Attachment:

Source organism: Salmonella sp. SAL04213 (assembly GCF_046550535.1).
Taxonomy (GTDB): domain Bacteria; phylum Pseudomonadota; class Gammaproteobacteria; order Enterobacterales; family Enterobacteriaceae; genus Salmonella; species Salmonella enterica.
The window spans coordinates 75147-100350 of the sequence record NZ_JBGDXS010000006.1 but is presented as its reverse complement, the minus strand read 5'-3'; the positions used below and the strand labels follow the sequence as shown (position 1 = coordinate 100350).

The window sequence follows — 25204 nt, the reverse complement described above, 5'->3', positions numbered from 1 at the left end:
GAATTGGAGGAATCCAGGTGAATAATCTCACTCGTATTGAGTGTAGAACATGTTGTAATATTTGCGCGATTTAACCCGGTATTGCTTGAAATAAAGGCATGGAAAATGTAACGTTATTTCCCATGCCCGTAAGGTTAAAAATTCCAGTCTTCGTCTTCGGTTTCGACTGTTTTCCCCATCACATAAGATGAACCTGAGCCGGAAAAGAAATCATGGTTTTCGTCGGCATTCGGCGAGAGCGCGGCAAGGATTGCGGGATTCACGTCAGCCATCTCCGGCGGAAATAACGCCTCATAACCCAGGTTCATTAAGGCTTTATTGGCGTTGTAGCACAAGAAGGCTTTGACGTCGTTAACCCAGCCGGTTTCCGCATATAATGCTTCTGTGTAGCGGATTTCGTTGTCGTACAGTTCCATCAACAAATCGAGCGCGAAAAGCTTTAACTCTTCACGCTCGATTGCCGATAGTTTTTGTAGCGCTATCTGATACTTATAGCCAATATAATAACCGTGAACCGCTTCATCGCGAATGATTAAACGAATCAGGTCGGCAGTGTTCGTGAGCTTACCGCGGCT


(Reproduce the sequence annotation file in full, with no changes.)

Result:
Source organism: Salmonella sp. SAL04213 (assembly GCF_046550535.1).
Taxonomy (GTDB): domain Bacteria; phylum Pseudomonadota; class Gammaproteobacteria; order Enterobacterales; family Enterobacteriaceae; genus Salmonella; species Salmonella enterica.
The window spans coordinates 75147-100350 of the sequence record NZ_JBGDXS010000006.1 but is presented as its reverse complement, the minus strand read 5'-3'; the positions used below and the strand labels follow the sequence as shown (position 1 = coordinate 100350).

The window sequence follows — 25204 nt, the reverse complement described above, 5'->3', positions numbered from 1 at the left end:
GAATTGGAGGAATCCAGGTGAATAATCTCACTCGTATTGAGTGTAGAACATGTTGTAATATTTGCGCGATTTAACCCGGTATTGCTTGAAATAAAGGCATGGAAAATGTAACGTTATTTCCCATGCCCGTAAGGTTAAAAATTCCAGTCTTCGTCTTCGGTTTCGACTGTTTTCCCCATCACATAAGATGAACCTGAGCCGGAAAAGAAATCATGGTTTTCGTCGGCATTCGGCGAGAGCGCGGCAAGGATTGCGGGATTCACGTCAGCCATCTCCGGCGGAAATAACGCCTCATAACCCAGGTTCATTAAGGCTTTATTGGCGTTGTAGCACAAGAAGGCTTTGACGTCGTTAACCCAGCCGGTTTCCGCATATAATGCTTCTGTGTAGCGGATTTCGTTGTCGTACAGTTCCATCAACAAATCGAGCGCGAAAAGCTTTAACTCTTCACGCTCGATTGCCGATAGTTTTTGTAGCGCTATCTGATACTTATAGCCAATATAATAACCGTGAACCGCTTCATCGCGAATGATTAAACGAATCAGGTCGGCAGTGTTCGTGAGCTTACCGCGGCT